A Lompoc needle exchange program for drug users is causing sanitary concerns and controversy over its proximity to children.
On social media, Facebook user Richard Smith accused the Pacific Pride Foundation of promoting drug use near kids:
“This organization is distributing needles (without exchange most of the time) on the corner of G Street and Oak Avenue. This is an active [Lompoc Unified School District] bus stop where children get on and off the bus. This organization is encouraging active drug users (heroin/meth) to congregate around a school bus stop. Call and email this organization and demand they move to a location away from our children. Also demand Lompoc City Council enact regulations around these unregulated services.”
Community members also complained about finding used needles around town, sharing photos with examples. Lompoc Police confirmed this was a growing issue.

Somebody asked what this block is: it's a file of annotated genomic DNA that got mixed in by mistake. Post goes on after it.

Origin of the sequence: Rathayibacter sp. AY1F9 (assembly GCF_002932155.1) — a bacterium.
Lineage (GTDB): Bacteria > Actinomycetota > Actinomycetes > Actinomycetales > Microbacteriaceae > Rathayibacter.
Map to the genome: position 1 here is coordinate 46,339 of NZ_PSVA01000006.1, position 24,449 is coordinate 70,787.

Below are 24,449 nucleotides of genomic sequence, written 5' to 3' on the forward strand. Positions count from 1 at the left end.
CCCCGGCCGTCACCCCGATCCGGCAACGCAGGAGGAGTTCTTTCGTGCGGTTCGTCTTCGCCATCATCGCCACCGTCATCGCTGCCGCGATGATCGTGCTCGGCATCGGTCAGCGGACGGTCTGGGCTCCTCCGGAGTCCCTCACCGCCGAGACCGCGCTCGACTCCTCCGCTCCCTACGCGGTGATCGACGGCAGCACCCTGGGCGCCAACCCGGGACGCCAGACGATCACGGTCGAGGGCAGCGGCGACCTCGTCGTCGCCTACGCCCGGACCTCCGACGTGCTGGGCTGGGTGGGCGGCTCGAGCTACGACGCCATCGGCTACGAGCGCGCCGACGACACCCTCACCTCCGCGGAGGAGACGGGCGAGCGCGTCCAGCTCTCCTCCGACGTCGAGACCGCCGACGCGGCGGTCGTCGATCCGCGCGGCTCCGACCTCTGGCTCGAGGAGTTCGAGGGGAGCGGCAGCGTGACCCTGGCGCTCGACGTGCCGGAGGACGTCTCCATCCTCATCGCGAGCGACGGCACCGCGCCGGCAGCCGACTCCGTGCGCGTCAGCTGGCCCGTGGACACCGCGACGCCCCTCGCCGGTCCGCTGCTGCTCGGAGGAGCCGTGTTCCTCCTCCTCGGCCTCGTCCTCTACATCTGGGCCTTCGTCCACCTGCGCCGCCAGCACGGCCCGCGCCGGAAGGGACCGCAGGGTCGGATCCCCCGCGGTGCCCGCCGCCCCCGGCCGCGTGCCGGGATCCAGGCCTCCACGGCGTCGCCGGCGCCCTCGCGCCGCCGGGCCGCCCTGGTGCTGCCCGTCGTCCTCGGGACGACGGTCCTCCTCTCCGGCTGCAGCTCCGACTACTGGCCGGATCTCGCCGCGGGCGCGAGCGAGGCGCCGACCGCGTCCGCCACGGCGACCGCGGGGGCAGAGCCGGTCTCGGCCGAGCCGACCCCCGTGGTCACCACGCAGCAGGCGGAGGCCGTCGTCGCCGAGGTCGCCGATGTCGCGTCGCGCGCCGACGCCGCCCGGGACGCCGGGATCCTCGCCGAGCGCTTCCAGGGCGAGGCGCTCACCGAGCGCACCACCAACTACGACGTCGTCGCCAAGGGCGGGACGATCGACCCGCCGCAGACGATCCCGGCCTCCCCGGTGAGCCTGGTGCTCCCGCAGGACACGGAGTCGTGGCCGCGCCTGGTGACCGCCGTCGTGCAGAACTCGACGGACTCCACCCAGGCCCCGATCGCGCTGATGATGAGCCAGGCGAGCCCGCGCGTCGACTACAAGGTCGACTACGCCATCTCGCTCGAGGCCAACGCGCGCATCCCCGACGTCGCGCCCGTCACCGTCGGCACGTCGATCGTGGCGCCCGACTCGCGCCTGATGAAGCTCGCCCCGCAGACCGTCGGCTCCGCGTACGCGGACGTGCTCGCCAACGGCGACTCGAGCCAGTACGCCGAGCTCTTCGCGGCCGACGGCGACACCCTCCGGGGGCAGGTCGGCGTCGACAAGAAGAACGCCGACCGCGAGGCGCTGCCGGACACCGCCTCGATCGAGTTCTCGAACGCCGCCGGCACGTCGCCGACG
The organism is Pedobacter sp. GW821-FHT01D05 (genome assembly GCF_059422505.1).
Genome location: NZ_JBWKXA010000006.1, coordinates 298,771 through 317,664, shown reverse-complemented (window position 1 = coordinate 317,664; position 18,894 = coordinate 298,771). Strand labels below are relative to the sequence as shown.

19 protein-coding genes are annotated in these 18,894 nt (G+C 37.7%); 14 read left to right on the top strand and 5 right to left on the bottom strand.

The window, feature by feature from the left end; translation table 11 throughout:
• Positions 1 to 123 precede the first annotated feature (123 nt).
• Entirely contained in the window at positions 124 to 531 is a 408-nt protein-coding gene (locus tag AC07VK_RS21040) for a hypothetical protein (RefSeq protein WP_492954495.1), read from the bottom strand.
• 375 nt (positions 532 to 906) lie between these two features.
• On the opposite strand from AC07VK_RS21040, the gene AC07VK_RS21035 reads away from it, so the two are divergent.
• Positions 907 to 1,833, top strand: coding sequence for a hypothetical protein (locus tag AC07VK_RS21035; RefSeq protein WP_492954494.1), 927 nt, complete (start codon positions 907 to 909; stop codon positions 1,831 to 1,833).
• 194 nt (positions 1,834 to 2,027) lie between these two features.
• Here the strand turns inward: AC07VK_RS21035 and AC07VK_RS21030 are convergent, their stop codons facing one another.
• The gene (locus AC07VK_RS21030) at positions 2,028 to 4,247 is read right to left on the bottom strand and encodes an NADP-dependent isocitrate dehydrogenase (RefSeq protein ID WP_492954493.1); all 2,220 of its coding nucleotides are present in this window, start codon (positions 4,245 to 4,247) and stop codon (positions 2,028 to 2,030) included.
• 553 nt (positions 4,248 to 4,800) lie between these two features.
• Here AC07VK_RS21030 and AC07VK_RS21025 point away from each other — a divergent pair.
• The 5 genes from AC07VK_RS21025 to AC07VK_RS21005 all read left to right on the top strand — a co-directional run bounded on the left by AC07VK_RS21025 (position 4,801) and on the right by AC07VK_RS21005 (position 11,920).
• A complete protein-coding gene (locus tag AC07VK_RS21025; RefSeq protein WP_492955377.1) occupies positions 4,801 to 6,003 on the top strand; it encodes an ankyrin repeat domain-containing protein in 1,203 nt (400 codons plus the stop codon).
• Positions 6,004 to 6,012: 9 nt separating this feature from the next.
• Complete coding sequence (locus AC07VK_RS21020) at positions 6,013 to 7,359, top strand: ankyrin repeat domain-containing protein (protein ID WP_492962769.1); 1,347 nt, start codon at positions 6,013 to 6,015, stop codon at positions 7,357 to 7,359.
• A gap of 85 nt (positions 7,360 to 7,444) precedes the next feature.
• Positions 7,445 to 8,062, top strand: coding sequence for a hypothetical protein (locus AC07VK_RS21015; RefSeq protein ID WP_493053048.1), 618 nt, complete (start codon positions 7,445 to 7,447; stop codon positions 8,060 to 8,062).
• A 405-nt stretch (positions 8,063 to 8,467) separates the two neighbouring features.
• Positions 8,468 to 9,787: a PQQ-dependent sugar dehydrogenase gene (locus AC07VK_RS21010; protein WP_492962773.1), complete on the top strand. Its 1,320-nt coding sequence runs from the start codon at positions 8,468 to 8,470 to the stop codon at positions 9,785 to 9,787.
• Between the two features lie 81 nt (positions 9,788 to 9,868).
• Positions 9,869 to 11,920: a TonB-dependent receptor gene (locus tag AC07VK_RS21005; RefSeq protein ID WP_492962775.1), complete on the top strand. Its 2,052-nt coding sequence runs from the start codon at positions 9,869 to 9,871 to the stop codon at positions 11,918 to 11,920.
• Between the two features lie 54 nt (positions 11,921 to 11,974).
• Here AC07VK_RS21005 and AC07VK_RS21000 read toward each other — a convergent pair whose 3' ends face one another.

“We don’t wanna see those needles end up anywhere where kids could have access to them,” Sgt. Kevin Martin shared.
Martin said the used syringes may not be linked to Pacific Pride, though. Others on social media seconded this thought, pointing out paraphernalia could be accessed at drug stores.
In a phone interview with KCOY 12, the Pacific Pride Foundation explained their services aim to prevent the spread of HIV and Hepatitis C.
A spokeswoman said they’ve been running the needle exchange program on G Street for the past two years because it’s near potential clients. She said the foundation is aware their weekly services are on a school bus route, but they only provide services after school hours.
The representative added that the organization has collected more than 250,000 used needles throughout Santa Barbara County and are vigilant about proper disposal. Pacific Pride Foundation said they are also open to hearing from community members about relocating.